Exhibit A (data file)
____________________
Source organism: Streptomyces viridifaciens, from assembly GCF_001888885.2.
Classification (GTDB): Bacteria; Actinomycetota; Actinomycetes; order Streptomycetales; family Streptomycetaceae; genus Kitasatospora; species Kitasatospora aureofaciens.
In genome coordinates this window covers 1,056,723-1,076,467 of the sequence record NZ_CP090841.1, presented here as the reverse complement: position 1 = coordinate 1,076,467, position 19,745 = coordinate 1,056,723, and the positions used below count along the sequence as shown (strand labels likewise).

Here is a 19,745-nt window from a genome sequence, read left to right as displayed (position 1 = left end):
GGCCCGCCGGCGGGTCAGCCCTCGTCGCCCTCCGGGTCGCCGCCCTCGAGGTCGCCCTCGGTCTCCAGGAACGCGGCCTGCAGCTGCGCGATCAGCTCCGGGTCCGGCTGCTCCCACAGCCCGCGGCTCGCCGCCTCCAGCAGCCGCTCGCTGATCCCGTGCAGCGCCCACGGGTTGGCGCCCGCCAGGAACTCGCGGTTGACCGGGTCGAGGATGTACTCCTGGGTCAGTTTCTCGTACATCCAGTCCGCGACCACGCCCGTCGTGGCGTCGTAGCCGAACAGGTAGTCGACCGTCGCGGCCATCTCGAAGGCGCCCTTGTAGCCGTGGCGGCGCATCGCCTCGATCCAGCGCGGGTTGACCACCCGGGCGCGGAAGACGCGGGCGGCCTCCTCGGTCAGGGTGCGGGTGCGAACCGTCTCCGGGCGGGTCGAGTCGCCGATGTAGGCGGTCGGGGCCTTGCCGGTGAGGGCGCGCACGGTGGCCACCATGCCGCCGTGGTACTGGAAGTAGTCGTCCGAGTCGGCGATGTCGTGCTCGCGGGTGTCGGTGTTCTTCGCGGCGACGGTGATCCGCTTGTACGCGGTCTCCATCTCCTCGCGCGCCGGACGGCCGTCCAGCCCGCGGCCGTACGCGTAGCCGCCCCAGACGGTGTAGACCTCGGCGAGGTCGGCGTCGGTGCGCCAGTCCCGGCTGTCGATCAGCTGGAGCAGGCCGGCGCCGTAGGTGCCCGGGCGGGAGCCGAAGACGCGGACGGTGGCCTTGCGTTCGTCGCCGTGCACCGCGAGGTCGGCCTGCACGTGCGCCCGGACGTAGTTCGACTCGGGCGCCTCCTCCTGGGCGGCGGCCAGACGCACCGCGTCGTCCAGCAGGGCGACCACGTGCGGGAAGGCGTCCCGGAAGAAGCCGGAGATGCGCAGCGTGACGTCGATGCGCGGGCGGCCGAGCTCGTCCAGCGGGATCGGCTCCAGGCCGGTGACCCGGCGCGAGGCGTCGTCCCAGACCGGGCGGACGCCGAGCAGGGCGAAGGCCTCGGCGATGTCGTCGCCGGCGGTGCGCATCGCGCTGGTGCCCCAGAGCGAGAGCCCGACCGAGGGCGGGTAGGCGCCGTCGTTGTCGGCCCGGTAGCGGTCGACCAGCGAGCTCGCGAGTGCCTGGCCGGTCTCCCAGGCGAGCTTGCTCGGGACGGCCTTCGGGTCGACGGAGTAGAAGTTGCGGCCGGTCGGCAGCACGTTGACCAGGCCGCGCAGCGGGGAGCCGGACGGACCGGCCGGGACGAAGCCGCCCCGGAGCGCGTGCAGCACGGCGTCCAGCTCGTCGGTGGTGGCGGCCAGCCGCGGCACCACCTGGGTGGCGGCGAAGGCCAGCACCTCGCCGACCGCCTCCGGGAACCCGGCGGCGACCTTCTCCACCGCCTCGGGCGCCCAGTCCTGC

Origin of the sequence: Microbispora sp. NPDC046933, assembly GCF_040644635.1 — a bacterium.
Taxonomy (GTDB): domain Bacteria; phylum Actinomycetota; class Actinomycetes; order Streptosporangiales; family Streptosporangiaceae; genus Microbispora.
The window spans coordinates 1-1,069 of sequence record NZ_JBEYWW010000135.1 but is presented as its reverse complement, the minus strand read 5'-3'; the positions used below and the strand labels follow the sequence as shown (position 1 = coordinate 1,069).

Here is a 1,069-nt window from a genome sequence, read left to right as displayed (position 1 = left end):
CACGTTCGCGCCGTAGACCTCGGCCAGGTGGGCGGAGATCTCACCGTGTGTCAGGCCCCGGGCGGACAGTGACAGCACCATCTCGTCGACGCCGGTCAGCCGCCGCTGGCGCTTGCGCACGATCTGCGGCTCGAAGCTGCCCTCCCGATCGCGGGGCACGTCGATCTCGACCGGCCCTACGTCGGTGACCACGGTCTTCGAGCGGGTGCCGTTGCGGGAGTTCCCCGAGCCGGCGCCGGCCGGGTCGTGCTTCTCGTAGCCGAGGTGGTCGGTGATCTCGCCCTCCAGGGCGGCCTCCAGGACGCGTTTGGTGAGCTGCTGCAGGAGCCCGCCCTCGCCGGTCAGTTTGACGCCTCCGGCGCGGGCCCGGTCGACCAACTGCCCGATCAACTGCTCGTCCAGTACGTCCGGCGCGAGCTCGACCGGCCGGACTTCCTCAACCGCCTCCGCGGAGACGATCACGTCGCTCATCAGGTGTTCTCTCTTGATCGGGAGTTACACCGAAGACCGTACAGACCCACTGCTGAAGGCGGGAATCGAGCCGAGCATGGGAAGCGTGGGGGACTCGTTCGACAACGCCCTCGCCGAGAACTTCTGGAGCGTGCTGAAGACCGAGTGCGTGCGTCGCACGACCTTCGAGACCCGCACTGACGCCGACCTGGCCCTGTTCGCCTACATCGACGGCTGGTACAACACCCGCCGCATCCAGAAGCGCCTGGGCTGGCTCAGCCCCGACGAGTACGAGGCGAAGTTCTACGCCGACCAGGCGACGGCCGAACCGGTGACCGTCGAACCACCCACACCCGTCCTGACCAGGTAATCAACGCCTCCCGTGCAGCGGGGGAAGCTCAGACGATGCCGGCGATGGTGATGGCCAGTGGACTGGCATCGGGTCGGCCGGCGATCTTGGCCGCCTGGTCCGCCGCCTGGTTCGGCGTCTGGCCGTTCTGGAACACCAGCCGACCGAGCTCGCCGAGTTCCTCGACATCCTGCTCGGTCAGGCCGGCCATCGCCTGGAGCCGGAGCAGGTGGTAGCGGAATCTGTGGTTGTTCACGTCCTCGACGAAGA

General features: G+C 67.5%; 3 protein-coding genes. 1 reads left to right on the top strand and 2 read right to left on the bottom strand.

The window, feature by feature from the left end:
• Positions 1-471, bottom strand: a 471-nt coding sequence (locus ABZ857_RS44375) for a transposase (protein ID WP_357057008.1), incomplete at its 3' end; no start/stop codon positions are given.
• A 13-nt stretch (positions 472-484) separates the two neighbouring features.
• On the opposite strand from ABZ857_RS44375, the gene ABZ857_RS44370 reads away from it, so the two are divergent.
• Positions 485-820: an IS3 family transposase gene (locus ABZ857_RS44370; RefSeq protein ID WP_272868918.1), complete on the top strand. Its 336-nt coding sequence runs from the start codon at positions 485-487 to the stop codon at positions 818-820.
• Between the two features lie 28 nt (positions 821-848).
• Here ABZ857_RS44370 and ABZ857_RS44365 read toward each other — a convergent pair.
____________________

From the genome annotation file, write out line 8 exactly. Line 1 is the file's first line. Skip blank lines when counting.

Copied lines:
The window spans coordinates 1-1,069 of sequence record NZ_JBEYWW010000135.1 but is presented as its reverse complement, the minus strand read 5'-3'; the positions used below and the strand labels follow the sequence as shown (position 1 = coordinate 1,069).